Swiegers JH, et al. (2001) Carnitine-dependent metabolic activities in Saccharomyces cerevisiae: three carnitine acetyltransferases are essential in a carnitine-dependent strain. Yeast 18(7):585-95
Abstract: LgHYPHEN;Carnitine is required for the transfer of activated acyl-groups across intracellular membranes in eukaryotic organisms. In Saccharomyces cerevisiae, peroxisomal membranes are impermeable to acetyl-CoA, which is produced in the peroxisome when cells are grown on fatty acids as carbon source. In a reversible reaction catalysed by carnitine acetyltransferases (CATs), activated acetyl groups are transferred to carnitine to form acetylcarnitine which can be shuttled across membranes. Here we describea mutant selection strategy that specifically selects for mutants affected in carnitine-dependent metabolic activities. Complementation of three of these mutants resulted in the cloning of three CAT encoding genes: CAT2, coding for the carnitine acetyltransferase associated with the peroxisomes and the mitochondria; YAT1, coding for the carnitine acetyltransferase, which is presumably associated with the outer mitochondrial membrane, and YER024w (YAT2), which encodes a third, previously unidentified carnitine acetyltransferase. The data also show that (a) L&HYPHEN;carnitine and all three CATs are essential for growth on non-fermentable carbon sources ina strain with a disrupted CIT2 gene; (b) Yat2p contributes significantly to total CAT activity when cells are grown on ethanol; and that (c) the carnitine-dependent transfer of activated acetyl groups plays a more important role in cellular processes than previously realised. Copyright 2001 John Wiley & Sons, Ltd.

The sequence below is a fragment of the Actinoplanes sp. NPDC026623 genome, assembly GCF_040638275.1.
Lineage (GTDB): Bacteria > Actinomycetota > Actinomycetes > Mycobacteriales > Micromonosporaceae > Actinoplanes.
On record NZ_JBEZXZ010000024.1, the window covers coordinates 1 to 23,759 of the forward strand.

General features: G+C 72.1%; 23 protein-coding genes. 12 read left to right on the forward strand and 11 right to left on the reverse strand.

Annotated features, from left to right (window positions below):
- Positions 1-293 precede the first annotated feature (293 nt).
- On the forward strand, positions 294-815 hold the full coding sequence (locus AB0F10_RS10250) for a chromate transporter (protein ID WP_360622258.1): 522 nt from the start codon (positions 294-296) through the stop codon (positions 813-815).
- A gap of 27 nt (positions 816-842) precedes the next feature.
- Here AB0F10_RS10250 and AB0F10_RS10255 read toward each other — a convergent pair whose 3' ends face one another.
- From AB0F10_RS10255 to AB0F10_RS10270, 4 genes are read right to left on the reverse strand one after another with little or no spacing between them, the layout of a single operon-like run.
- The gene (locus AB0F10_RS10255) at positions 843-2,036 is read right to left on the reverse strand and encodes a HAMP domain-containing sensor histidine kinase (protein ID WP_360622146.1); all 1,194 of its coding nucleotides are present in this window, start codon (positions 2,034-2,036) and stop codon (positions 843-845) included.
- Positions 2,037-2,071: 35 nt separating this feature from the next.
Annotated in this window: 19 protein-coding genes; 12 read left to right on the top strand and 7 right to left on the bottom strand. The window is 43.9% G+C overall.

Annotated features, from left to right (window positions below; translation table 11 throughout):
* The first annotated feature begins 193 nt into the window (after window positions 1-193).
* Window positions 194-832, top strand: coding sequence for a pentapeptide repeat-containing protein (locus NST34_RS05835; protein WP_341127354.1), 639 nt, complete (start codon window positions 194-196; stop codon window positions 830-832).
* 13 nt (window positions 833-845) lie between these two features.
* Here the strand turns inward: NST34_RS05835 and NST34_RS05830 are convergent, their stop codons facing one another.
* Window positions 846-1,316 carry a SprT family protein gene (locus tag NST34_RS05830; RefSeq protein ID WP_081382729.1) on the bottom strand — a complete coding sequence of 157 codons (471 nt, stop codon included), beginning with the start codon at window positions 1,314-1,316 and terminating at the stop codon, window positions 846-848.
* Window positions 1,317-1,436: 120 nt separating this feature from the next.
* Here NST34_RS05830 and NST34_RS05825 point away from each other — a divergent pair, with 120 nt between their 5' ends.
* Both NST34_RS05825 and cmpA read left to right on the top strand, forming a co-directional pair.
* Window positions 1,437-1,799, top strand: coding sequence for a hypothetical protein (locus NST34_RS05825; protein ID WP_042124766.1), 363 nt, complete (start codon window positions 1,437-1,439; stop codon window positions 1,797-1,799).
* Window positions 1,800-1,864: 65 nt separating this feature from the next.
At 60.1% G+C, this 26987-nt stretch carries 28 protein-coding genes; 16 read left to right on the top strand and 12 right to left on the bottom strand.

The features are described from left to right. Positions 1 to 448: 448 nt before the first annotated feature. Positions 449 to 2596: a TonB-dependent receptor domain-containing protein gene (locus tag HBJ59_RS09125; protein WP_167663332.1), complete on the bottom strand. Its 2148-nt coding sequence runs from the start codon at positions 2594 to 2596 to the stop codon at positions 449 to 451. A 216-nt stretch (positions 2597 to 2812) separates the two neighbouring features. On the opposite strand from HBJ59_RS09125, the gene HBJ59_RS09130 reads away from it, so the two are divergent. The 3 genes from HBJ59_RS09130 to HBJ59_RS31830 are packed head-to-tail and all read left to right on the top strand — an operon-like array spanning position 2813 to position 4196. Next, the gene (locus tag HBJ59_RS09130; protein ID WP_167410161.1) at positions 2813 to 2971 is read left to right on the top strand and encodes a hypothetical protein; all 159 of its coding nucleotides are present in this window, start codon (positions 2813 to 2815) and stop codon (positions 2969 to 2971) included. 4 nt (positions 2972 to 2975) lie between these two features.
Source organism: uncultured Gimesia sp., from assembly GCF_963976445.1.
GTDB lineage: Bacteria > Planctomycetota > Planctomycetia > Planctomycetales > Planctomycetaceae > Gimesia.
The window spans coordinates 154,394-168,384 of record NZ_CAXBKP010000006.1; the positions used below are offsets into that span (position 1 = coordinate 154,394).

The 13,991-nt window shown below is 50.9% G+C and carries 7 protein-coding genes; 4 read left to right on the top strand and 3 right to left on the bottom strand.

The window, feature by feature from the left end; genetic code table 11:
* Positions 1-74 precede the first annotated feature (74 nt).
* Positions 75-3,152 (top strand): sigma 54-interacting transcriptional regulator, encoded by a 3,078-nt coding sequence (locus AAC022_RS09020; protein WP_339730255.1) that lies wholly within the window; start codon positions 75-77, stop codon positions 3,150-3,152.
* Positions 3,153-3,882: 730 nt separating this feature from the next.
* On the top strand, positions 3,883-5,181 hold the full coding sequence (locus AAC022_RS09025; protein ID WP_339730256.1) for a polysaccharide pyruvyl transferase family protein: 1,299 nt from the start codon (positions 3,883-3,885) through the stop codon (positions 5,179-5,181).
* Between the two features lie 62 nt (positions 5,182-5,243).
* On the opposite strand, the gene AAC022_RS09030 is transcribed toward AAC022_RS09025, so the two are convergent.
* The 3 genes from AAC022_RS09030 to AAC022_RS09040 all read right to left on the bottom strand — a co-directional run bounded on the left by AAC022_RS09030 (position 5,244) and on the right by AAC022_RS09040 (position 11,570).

|Status: Published||Type: Journal Article||PubMed ID: 11329169|
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